57. We can relate the image and object distance from the magnification: m = – di/do , or do = – di/m. We use this in the lens equation: (1/do) + (1/di) = 1/f; – (m/di) + (1/di) = 1/f, which gives di = (1 – m)f. (a) If the image is real, di > 0. With f > 0, we see that m < 1; thus m = – 2.00. The image distance is di = [1 – (– 2.00)](50.0 mm) = 150 mm. The object distance is do = – di/m = – (150 mm)/(– 2.00) = 75.0 mm. (b) If the image is virtual, di < 0. With f > 0, we see that m > 1; thus m = + 2.00. The image distance is di = [1 – (+ 2.00)](50.0 mm) = – 50 mm. The object distance is do = – di/m = – (– 50 mm)/(+ 2.00) = 25.0 mm.

Page 23 – 15

Solutions to Physics: Principles with Applications, 5/E, Giancoli

Chapter 23

58. We can relate the image and object distance from the magnification: m = – di/do , or do = – di/m. We use this in the lens equation: (1/do) + (1/di) = 1/f; – (m/di) + (1/di) = 1/f, which gives di = (1 – m)f. (a) If the image is real, di > 0. With f < 0, we see that m > 1; thus m = + 2.00. The image distance is di = [1 – (+ 2.00)](– 50.0 mm) = 50.0 mm. The object distance is do = – di/m = – (50.0 mm)/(+ 2.00) = – 25.0 mm. The negative sign means the object is beyond the lens, so it would have to be an object formed by a preceding optical device. (b) If the image is virtual, di < 0. With f < 0, we see that m < 1; thus m = – 2.00. The image distance is di = [1 – (– 2.00)](– 50.0 mm) = – 150 mm. The object distance is do = – di/m = – (– 150 mm)/(– 2.00) = – 75.0 mm. The negative sign means the object is beyond the lens, so it would have to be an object formed by a preceding optical device.

59. (a) We find the focal length of the lens from (1/do) + (1/di) = 1/f; (1/31.5 cm) + [1/(– 8.20 cm)] = 1/f, which gives f = The image is in front of the lens, so it is virtual. (b) We find the focal length of the lens from (1/do) + (1/di) = 1/f; (1/31.5 cm) + [1/(– 38.0 cm)] = 1/f, which gives f = The image is in front of the lens, so it is virtual.

– 11.1 cm (diverging).

+ 184 cm (converging).

60. (a) We find the image distance from (1/do) + (1/di) = 1/f; (1/1.20 ´ 103 mm) + (1/di) = 1/135 mm, which gives di = 152 mm (real, behind the lens). We find the height of the image from m = hi/ho = – di/do ; hi/(2.20 cm) = – (152 mm)/(1.20 ´ 103 mm), which gives hi = – 0.279 cm (inverted). (b) We find the image distance from (1/do) + (1/di) = 1/f; (1/1.20 ´ 103 mm) + (1/di) = 1/(– 135 mm), which gives di = – 121 mm (virtual, in front of the lens). We find the height of the image from m = hi/ho = – di/do ; hi/(2.20 cm) = – (– 121 mm)/(1.20 ´ 103 mm), which gives hi = + 0.222 cm (upright).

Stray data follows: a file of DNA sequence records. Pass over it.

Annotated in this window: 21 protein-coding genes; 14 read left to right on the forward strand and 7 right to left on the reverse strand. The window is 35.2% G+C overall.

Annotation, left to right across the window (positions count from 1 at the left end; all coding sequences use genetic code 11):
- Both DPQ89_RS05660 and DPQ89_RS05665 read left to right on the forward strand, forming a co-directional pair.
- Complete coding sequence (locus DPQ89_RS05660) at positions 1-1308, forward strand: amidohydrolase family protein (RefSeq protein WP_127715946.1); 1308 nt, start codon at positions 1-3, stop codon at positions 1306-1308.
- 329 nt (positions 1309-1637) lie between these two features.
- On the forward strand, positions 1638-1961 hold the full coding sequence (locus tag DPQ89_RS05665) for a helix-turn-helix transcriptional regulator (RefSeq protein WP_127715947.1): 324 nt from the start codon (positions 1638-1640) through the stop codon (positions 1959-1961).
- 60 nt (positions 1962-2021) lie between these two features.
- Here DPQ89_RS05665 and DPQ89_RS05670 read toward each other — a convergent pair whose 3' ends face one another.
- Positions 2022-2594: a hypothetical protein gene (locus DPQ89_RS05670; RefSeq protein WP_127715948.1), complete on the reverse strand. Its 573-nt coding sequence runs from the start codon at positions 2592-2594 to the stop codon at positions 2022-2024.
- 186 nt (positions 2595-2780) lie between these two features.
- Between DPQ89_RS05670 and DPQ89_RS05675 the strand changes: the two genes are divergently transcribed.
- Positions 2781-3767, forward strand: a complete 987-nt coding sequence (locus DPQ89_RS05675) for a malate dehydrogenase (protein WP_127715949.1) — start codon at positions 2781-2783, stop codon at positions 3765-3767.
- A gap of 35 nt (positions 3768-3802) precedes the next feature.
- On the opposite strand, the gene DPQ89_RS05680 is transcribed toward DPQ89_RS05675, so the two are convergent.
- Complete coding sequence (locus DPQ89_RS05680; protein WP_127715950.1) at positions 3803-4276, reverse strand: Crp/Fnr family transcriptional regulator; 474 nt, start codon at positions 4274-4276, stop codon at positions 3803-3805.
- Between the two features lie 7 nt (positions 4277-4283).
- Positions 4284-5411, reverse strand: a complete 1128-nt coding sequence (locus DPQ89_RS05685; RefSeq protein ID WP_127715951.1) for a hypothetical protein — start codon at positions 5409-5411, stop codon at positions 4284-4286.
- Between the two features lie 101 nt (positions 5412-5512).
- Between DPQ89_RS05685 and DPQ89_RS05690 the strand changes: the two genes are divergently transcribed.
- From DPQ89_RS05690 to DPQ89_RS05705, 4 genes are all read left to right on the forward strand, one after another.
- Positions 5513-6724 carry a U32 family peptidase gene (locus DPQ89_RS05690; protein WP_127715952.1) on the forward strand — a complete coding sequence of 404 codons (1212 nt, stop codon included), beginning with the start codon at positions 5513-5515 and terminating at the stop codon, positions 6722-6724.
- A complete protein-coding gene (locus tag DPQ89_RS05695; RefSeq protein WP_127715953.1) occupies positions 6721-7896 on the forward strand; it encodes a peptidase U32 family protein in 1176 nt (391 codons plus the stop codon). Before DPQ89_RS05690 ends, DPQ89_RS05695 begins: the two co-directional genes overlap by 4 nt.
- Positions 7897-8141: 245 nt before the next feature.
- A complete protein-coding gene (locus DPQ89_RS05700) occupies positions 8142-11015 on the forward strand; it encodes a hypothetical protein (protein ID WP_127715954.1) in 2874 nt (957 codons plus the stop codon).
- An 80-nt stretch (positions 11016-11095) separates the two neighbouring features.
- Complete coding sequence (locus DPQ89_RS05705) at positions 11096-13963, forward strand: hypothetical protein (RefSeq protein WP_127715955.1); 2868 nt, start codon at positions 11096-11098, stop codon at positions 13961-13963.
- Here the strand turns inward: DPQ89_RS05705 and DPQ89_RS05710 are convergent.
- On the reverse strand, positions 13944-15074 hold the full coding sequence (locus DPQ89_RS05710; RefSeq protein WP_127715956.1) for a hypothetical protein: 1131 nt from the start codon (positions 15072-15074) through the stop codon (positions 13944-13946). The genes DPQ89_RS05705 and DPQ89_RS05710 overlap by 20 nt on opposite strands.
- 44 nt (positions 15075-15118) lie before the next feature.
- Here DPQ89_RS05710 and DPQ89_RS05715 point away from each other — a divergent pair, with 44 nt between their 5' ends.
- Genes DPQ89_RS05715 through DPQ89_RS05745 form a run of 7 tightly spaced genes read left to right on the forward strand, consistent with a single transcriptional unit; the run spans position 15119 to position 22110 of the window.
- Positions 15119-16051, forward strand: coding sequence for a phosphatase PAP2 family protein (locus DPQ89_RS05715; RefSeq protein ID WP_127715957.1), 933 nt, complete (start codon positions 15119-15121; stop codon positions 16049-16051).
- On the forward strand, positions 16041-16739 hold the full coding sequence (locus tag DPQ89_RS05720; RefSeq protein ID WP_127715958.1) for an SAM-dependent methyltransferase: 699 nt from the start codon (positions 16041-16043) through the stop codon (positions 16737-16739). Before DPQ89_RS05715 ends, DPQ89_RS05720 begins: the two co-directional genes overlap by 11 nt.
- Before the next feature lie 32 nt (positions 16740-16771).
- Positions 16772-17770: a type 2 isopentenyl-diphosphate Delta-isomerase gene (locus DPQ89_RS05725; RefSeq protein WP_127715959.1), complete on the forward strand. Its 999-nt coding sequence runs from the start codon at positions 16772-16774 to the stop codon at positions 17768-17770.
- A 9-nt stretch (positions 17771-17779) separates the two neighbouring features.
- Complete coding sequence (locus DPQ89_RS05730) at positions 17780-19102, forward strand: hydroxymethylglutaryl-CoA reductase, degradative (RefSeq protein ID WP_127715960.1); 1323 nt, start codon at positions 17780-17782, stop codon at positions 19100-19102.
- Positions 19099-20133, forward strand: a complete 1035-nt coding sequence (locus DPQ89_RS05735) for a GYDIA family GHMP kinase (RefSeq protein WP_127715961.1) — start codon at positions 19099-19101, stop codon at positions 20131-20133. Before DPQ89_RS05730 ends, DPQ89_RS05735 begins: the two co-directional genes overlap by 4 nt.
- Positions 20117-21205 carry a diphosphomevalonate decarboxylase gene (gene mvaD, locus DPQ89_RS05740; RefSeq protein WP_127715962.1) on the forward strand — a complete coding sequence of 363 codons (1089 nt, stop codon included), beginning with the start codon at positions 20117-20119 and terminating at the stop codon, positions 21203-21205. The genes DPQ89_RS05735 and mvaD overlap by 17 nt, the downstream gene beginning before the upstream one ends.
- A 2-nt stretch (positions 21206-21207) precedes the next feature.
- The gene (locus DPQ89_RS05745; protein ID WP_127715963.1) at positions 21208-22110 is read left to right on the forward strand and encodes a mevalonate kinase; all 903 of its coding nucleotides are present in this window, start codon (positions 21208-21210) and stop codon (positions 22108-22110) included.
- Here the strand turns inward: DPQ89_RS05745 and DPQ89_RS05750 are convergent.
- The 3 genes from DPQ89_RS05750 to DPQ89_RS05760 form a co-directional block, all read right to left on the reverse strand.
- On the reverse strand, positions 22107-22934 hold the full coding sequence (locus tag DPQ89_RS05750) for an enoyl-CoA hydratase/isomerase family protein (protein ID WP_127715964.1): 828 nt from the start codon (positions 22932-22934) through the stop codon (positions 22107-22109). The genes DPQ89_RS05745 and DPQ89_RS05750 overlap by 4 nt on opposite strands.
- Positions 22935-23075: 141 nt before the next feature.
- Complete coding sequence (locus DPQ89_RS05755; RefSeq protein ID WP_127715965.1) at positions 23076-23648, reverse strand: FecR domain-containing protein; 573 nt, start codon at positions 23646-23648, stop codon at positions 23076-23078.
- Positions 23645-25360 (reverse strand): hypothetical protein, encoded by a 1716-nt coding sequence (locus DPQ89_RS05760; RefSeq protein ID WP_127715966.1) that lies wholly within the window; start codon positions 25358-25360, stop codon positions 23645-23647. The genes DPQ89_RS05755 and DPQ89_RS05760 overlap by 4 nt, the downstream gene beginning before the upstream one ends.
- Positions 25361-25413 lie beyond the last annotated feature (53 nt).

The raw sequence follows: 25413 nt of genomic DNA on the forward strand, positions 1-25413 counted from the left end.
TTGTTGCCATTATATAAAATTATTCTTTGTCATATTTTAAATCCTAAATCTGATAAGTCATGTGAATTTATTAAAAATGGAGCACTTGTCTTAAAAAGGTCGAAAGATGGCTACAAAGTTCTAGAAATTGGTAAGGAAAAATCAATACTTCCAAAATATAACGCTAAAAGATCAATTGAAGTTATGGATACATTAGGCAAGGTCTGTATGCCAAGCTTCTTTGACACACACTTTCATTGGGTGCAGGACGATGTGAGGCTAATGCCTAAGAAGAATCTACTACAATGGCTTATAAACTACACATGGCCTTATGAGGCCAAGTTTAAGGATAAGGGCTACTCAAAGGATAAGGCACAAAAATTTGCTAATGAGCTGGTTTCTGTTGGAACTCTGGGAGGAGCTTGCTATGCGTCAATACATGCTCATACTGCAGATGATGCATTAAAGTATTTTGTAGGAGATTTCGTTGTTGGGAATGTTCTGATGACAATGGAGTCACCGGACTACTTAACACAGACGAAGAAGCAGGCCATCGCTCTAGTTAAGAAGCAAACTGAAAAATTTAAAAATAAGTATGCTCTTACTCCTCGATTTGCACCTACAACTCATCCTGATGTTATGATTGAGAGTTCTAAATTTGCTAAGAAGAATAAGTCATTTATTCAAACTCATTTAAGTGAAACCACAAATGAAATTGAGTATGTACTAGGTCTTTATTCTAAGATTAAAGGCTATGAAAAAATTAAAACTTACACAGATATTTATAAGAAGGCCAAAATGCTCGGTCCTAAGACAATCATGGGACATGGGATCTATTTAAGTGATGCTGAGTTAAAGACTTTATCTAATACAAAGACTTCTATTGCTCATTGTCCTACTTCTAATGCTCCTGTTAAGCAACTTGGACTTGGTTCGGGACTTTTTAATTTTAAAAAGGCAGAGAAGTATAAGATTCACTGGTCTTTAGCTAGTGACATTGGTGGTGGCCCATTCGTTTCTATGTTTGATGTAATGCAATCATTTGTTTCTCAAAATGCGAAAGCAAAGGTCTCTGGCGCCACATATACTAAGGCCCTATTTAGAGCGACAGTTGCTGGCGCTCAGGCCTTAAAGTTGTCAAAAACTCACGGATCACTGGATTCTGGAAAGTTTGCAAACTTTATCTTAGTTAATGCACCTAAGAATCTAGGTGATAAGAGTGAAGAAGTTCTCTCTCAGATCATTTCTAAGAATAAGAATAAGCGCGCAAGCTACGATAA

Page 23 – 16

Solutions to Physics: Principles with Applications, 5/E, Giancoli

Chapter 23

61. The sum of the object and image distances must be the Screen distance between object and screen: do + di = L = 60 cm. For the lens we have F I (1/do) + (1/di) = 1/f; (1/do) + [1/(60 cm – do)] = 1/(15 cm), O F which gives a quadratic equation: do2 – (60 cm)do + 900 cm2 = 0, or (do – 30 cm)2 = 0. Thus the two answer are the same: 30 cm, so the lens should be placed midway between the object and screen. Note that in general the screen must be at least 4f from the object for an image to be formed on the screen.

62. For a real object and image, both do and di must be positive, so the magnification will be negative: m = – di/do ; – 2.75 = – di/do , or di = 2.75do . We find the object distance from (1/do) + (1/di) = 1/f; (1/do) + (1/2.75do) = 1/(+ 75 mm), which gives do = 102 cm. The image distance is di = 2.75do = 2.75(102 cm) = 281 cm. The distance between object and image is L = do + di = 102 cm + 281 cm = 382 cm.

63. (a) For the thin lens we have O (1/do) + (1/di) = 1/f; [1/(f + x)] + [1/(f + x¢)] = 1/f, F which can be written as 2f + x + x¢ = (f + x)(f + x¢)/f x = f + (x + x¢) + (xx¢/f ), or xx¢ = f 2. (b) For the standard form we have (1/do) + (1/di) = 1/f; (1/45.0 cm) + (1/di) = 1/32.0 cm, which gives di = + 110.8 cm. (c) For the Newtonian form we have xx¢ = f 2; (45.0 cm – 32.0 cm)x¢ = (32.0 cm)2, which gives x¢ = 78.7 cm. Thus the distance from the lens is di = x¢ + f = 78.7 cm + 32.0 cm = 110.8 cm.

x¢ F I

64. We find the image formed by the refraction of the first lens: (1/do1) + (1/di1) = 1/f1 ; (1/35.0 cm) + (1/di1) = 1/27.0 cm, which gives di1 = + 118.1 cm. This image is the object for the second lens. Because it is beyond the second lens, it has a negative object distance: do2 = 16.5 cm – 118.1 cm = – 101.5 cm. We find the image formed by the refraction of the second lens: (1/do2) + (1/di2) = 1/f2 ; [1/(– 101.5 cm)] + (1/di2) = 1/27.0 cm, which gives di2 = + 21.3 cm. Thus the final image is real, 21.3 cm beyond second lens. The total magnification is the product of the magnifications for the two lenses: m = m1m2 = (– di1/do1)(– di2/do2) = di1di2/do1do2 Page 23 – 17